CVC report on Corruption

CVC report on Corruption

News: According to the Central Vigilance Commission (CVC) latest annual report, it received a total of 1,15,203 corruption complaints against all category employees of the central government in 2022.

Key Findings:
• Out of the total complaints, 85,437 have been disposed of and 29,766 are still pending.
• Highest number of corruption complaints were received against employees of the Union home ministry, followed by railways and banks.

What is Corruption?
• According to UN’s Global Programme against Corruption (GAPAC), corruption is ‘the abuse of power for private gain and includes thereby both the public & private sector and private Individual’.

Why is Corruption prevalent in India?
• The public administration and the political system are often opaque and unresponsive to the citizens’ demands and grievances.
• Failure of the judiciary to hold corrupt officials, particularly politicians, accountable. Excessive protection afforded to civil officials under Articles 311 of the constitution and the requirement to obtain government approval before bringing civil servants to justice.
• Factors such as population growth, urbanization, and economic development have increased the demand for public goods and services such as education, health, infrastructure. However, supply of these goods and services is often inadequate, inefficient, or unequal, creating a gap that can be exploited by corrupt intermediaries or officials.
• The Right to Information (RTI) Act, which is intended to promote transparency and accountability, has faced challenges in implementation, including delays and lack of response to RTI requests.
• According to Transparency International, 32% of Indians believed that it is acceptable for a business to pay a bribe to win contracts.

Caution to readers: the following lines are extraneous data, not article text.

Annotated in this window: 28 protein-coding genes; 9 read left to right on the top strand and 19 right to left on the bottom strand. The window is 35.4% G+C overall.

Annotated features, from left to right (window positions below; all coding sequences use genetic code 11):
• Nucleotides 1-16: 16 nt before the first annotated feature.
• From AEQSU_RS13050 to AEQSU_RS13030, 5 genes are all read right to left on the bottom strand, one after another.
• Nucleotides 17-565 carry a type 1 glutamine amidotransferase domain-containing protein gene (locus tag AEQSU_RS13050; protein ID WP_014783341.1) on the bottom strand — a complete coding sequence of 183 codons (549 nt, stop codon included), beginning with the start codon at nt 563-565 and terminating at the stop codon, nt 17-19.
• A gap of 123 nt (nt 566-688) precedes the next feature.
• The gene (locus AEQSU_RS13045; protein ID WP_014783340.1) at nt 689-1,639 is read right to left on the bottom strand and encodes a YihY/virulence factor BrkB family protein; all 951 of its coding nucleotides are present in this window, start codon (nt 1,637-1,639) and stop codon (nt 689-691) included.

Impact of Corruption:

• Corruption reduces economic growth and development by lowering investment, productivity, efficiency and innovation.
• Corruption also increases the cost and risk of doing business, creates market distortions and inefficiencies, and discourages entrepreneurship and competition.
• Corruption can also exacerbate poverty, unemployment and environmental degradation.

• Corruption affects the social fabric of a society by increasing inequality, injustice, discrimination and social exclusion.
• Corruption also hampers the provision and quality of basic services such as health, education, water and sanitation, which are essential for human development and well-being.

• Corruption undermines the legitimacy and accountability of the government, erodes public trust and
confidence in the political system, and weakens the rule of law and democratic institutions.
• Corruption enables the capture of the state by powerful elites or interest groups who influence policies and
decisions for their own benefit.

On marginalized communities
• Corruption exacerbates poverty, inequality, and social exclusion, hindering their access to basic services such as healthcare, education, and sanitation.
• Corruption undermines the effectiveness of government schemes and programs designed to benefit the marginalized communities.

What are the steps taken to prevent corruption in India?
• The Right to Information Act, 2005, which empowers the citizens to seek information from public authorities and promotes transparency and accountability in governance.
• The Lokpal and Lokayukta Act, 2013, which establishes an independent ombudsman to inquire into allegations of corruption against public officials and politicians.
• The Prevention of Corruption (Amendment) Act, 2018, which enhances the punishment for corruption offences, criminalizes the act of giving bribe, and provides for the attachment and confiscation of property of corrupt public servants.
• The Central Vigilance Commission (CVC), which is the apex anti-corruption body that supervises and coordinates the vigilance activities of various ministries and departments, and also conducts awareness campaigns and preventive measures against corruption. 

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